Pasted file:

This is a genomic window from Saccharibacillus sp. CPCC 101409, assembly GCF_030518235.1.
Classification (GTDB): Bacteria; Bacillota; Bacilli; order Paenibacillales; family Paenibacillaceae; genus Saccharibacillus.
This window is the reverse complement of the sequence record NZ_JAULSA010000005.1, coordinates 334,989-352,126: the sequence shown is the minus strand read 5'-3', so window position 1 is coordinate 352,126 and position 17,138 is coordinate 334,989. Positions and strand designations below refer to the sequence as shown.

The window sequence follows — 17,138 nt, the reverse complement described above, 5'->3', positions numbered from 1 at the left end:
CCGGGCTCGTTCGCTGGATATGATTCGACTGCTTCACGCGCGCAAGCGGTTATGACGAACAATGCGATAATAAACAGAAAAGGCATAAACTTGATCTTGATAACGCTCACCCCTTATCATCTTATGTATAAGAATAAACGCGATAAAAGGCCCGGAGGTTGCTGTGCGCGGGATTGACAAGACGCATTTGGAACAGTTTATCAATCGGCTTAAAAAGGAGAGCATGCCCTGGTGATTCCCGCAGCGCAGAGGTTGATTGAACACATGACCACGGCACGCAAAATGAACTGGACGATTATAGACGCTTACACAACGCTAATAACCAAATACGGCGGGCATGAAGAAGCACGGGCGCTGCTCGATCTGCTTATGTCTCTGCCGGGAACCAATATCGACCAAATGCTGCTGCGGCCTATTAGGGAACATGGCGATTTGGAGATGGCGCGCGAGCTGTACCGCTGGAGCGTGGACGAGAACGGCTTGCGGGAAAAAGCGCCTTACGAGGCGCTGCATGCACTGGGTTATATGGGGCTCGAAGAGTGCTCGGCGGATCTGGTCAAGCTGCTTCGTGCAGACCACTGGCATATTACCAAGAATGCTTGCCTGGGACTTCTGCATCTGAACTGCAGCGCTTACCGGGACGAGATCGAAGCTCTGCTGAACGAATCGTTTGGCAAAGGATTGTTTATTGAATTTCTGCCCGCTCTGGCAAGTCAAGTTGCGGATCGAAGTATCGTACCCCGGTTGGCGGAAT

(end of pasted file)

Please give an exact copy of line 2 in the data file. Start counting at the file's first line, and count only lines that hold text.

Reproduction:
Classification (GTDB): Bacteria; Bacillota; Bacilli; order Paenibacillales; family Paenibacillaceae; genus Saccharibacillus.